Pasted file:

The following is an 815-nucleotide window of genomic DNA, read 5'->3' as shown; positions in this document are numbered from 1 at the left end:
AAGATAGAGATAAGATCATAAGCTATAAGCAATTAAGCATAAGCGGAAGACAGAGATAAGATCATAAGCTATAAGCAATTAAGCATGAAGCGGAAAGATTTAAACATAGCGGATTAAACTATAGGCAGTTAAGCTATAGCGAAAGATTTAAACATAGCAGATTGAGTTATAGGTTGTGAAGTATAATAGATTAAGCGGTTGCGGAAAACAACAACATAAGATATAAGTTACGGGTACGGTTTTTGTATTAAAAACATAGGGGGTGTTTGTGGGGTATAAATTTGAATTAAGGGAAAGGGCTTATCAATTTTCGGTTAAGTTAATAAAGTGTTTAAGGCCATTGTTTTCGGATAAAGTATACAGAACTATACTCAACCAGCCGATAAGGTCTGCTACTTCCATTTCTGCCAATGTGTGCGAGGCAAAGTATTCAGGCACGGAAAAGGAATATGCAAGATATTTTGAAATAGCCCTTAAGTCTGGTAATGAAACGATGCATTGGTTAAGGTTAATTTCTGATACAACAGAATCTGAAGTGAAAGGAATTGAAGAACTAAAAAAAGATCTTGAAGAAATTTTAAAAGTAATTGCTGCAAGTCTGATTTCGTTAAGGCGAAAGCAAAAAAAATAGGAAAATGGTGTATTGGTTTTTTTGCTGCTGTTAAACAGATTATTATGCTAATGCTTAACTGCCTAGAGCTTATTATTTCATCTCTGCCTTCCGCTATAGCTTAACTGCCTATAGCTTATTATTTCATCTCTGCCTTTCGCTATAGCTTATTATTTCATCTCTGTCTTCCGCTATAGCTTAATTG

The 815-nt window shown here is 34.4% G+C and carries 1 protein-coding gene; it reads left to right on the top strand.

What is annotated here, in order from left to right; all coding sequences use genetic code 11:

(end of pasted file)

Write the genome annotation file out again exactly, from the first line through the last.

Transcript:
The following is an 815-nucleotide window of genomic DNA, read 5'->3' as shown; positions in this document are numbered from 1 at the left end:
AAGATAGAGATAAGATCATAAGCTATAAGCAATTAAGCATAAGCGGAAGACAGAGATAAGATCATAAGCTATAAGCAATTAAGCATGAAGCGGAAAGATTTAAACATAGCGGATTAAACTATAGGCAGTTAAGCTATAGCGAAAGATTTAAACATAGCAGATTGAGTTATAGGTTGTGAAGTATAATAGATTAAGCGGTTGCGGAAAACAACAACATAAGATATAAGTTACGGGTACGGTTTTTGTATTAAAAACATAGGGGGTGTTTGTGGGGTATAAATTTGAATTAAGGGAAAGGGCTTATCAATTTTCGGTTAAGTTAATAAAGTGTTTAAGGCCATTGTTTTCGGATAAAGTATACAGAACTATACTCAACCAGCCGATAAGGTCTGCTACTTCCATTTCTGCCAATGTGTGCGAGGCAAAGTATTCAGGCACGGAAAAGGAATATGCAAGATATTTTGAAATAGCCCTTAAGTCTGGTAATGAAACGATGCATTGGTTAAGGTTAATTTCTGATACAACAGAATCTGAAGTGAAAGGAATTGAAGAACTAAAAAAAGATCTTGAAGAAATTTTAAAAGTAATTGCTGCAAGTCTGATTTCGTTAAGGCGAAAGCAAAAAAAATAGGAAAATGGTGTATTGGTTTTTTTGCTGCTGTTAAACAGATTATTATGCTAATGCTTAACTGCCTAGAGCTTATTATTTCATCTCTGCCTTCCGCTATAGCTTAACTGCCTATAGCTTATTATTTCATCTCTGCCTTTCGCTATAGCTTATTATTTCATCTCTGTCTTCCGCTATAGCTTAATTG

The 815-nt window shown here is 34.4% G+C and carries 1 protein-coding gene; it reads left to right on the top strand.

What is annotated here, in order from left to right; all coding sequences use genetic code 11: